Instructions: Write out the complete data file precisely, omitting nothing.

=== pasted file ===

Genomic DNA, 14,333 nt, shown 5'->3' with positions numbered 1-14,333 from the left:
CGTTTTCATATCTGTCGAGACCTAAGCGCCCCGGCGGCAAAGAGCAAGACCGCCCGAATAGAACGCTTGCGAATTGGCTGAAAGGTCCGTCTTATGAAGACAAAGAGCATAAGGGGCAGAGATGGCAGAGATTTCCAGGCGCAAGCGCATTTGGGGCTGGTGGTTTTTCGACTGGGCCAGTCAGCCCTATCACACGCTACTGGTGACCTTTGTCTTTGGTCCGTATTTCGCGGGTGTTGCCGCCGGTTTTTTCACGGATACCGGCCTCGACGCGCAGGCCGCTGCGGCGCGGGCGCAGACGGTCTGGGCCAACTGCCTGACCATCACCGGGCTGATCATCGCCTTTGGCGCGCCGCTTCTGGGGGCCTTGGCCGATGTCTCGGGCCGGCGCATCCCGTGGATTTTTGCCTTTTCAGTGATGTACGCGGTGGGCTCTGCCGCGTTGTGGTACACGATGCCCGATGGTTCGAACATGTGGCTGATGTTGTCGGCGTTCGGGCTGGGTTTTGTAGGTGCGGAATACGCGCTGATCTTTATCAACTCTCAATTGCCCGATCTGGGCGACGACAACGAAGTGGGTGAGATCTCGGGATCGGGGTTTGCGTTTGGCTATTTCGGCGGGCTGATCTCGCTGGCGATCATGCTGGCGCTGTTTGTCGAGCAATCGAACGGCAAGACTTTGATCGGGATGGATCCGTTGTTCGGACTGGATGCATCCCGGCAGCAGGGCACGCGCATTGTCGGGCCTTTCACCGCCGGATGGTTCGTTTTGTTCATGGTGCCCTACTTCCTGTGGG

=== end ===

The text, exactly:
Genomic DNA, 14,333 nt, shown 5'->3' with positions numbered 1-14,333 from the left:
CGTTTTCATATCTGTCGAGACCTAAGCGCCCCGGCGGCAAAGAGCAAGACCGCCCGAATAGAACGCTTGCGAATTGGCTGAAAGGTCCGTCTTATGAAGACAAAGAGCATAAGGGGCAGAGATGGCAGAGATTTCCAGGCGCAAGCGCATTTGGGGCTGGTGGTTTTTCGACTGGGCCAGTCAGCCCTATCACACGCTACTGGTGACCTTTGTCTTTGGTCCGTATTTCGCGGGTGTTGCCGCCGGTTTTTTCACGGATACCGGCCTCGACGCGCAGGCCGCTGCGGCGCGGGCGCAGACGGTCTGGGCCAACTGCCTGACCATCACCGGGCTGATCATCGCCTTTGGCGCGCCGCTTCTGGGGGCCTTGGCCGATGTCTCGGGCCGGCGCATCCCGTGGATTTTTGCCTTTTCAGTGATGTACGCGGTGGGCTCTGCCGCGTTGTGGTACACGATGCCCGATGGTTCGAACATGTGGCTGATGTTGTCGGCGTTCGGGCTGGGTTTTGTAGGTGCGGAATACGCGCTGATCTTTATCAACTCTCAATTGCCCGATCTGGGCGACGACAACGAAGTGGGTGAGATCTCGGGATCGGGGTTTGCGTTTGGCTATTTCGGCGGGCTGATCTCGCTGGCGATCATGCTGGCGCTGTTTGTCGAGCAATCGAACGGCAAGACTTTGATCGGGATGGATCCGTTGTTCGGACTGGATGCATCCCGGCAGCAGGGCACGCGCATTGTCGGGCCTTTCACCGCCGGATGGTTCGTTTTGTTCATGGTGCCCTACTTCCTGTGGG